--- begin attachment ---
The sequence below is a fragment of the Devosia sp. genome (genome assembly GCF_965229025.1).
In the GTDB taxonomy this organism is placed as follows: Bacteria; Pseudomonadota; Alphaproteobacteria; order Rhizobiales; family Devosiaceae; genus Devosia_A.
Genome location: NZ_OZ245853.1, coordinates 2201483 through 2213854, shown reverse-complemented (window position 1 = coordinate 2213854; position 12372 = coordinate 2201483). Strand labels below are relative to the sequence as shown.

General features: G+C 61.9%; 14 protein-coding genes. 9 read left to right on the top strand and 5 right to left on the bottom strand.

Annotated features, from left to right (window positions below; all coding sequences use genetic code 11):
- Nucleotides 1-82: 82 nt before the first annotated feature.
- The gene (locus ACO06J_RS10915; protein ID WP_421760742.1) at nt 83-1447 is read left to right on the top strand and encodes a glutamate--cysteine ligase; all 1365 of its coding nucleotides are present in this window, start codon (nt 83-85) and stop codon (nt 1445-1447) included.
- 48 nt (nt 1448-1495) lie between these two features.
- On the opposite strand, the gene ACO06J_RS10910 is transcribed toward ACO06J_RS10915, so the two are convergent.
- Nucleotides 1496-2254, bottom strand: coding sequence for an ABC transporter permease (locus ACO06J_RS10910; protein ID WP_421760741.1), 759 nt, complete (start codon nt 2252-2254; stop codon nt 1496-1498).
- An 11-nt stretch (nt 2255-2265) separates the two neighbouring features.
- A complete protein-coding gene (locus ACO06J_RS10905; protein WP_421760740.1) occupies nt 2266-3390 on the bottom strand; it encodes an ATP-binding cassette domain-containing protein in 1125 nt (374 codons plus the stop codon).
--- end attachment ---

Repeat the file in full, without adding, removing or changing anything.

The sequence below is a fragment of the Devosia sp. genome (genome assembly GCF_965229025.1).
In the GTDB taxonomy this organism is placed as follows: Bacteria; Pseudomonadota; Alphaproteobacteria; order Rhizobiales; family Devosiaceae; genus Devosia_A.
Genome location: NZ_OZ245853.1, coordinates 2201483 through 2213854, shown reverse-complemented (window position 1 = coordinate 2213854; position 12372 = coordinate 2201483). Strand labels below are relative to the sequence as shown.

General features: G+C 61.9%; 14 protein-coding genes. 9 read left to right on the top strand and 5 right to left on the bottom strand.

Annotated features, from left to right (window positions below; all coding sequences use genetic code 11):
- Nucleotides 1-82: 82 nt before the first annotated feature.
- The gene (locus ACO06J_RS10915; protein ID WP_421760742.1) at nt 83-1447 is read left to right on the top strand and encodes a glutamate--cysteine ligase; all 1365 of its coding nucleotides are present in this window, start codon (nt 83-85) and stop codon (nt 1445-1447) included.
- 48 nt (nt 1448-1495) lie between these two features.
- On the opposite strand, the gene ACO06J_RS10910 is transcribed toward ACO06J_RS10915, so the two are convergent.
- Nucleotides 1496-2254, bottom strand: coding sequence for an ABC transporter permease (locus ACO06J_RS10910; protein ID WP_421760741.1), 759 nt, complete (start codon nt 2252-2254; stop codon nt 1496-1498).
- An 11-nt stretch (nt 2255-2265) separates the two neighbouring features.
- A complete protein-coding gene (locus ACO06J_RS10905; protein WP_421760740.1) occupies nt 2266-3390 on the bottom strand; it encodes an ATP-binding cassette domain-containing protein in 1125 nt (374 codons plus the stop codon).